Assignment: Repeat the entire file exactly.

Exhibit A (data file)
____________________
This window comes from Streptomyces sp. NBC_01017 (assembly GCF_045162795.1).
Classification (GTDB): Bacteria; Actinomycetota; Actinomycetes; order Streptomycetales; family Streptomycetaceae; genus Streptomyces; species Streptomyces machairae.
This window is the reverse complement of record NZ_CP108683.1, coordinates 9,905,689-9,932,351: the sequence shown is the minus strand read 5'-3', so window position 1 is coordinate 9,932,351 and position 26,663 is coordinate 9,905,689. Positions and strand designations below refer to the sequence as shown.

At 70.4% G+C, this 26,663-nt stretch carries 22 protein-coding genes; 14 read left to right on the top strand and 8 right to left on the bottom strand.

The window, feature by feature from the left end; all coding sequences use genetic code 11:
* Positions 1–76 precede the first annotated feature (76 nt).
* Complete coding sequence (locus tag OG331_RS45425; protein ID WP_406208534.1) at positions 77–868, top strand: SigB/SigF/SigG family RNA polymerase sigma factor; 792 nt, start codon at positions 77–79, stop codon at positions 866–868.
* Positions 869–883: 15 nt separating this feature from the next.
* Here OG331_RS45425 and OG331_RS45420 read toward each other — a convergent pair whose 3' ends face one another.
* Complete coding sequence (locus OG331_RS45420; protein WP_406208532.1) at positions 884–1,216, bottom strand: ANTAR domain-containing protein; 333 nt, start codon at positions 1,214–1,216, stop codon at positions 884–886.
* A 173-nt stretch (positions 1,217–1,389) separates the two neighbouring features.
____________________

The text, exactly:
This window comes from Streptomyces sp. NBC_01017 (assembly GCF_045162795.1).
Classification (GTDB): Bacteria; Actinomycetota; Actinomycetes; order Streptomycetales; family Streptomycetaceae; genus Streptomyces; species Streptomyces machairae.
This window is the reverse complement of record NZ_CP108683.1, coordinates 9,905,689-9,932,351: the sequence shown is the minus strand read 5'-3', so window position 1 is coordinate 9,932,351 and position 26,663 is coordinate 9,905,689. Positions and strand designations below refer to the sequence as shown.

At 70.4% G+C, this 26,663-nt stretch carries 22 protein-coding genes; 14 read left to right on the top strand and 8 right to left on the bottom strand.

The window, feature by feature from the left end; all coding sequences use genetic code 11:
* Positions 1–76 precede the first annotated feature (76 nt).
* Complete coding sequence (locus tag OG331_RS45425; protein ID WP_406208534.1) at positions 77–868, top strand: SigB/SigF/SigG family RNA polymerase sigma factor; 792 nt, start codon at positions 77–79, stop codon at positions 866–868.
* Positions 869–883: 15 nt separating this feature from the next.
* Here OG331_RS45425 and OG331_RS45420 read toward each other — a convergent pair whose 3' ends face one another.
* Complete coding sequence (locus OG331_RS45420; protein WP_406208532.1) at positions 884–1,216, bottom strand: ANTAR domain-containing protein; 333 nt, start codon at positions 1,214–1,216, stop codon at positions 884–886.
* A 173-nt stretch (positions 1,217–1,389) separates the two neighbouring features.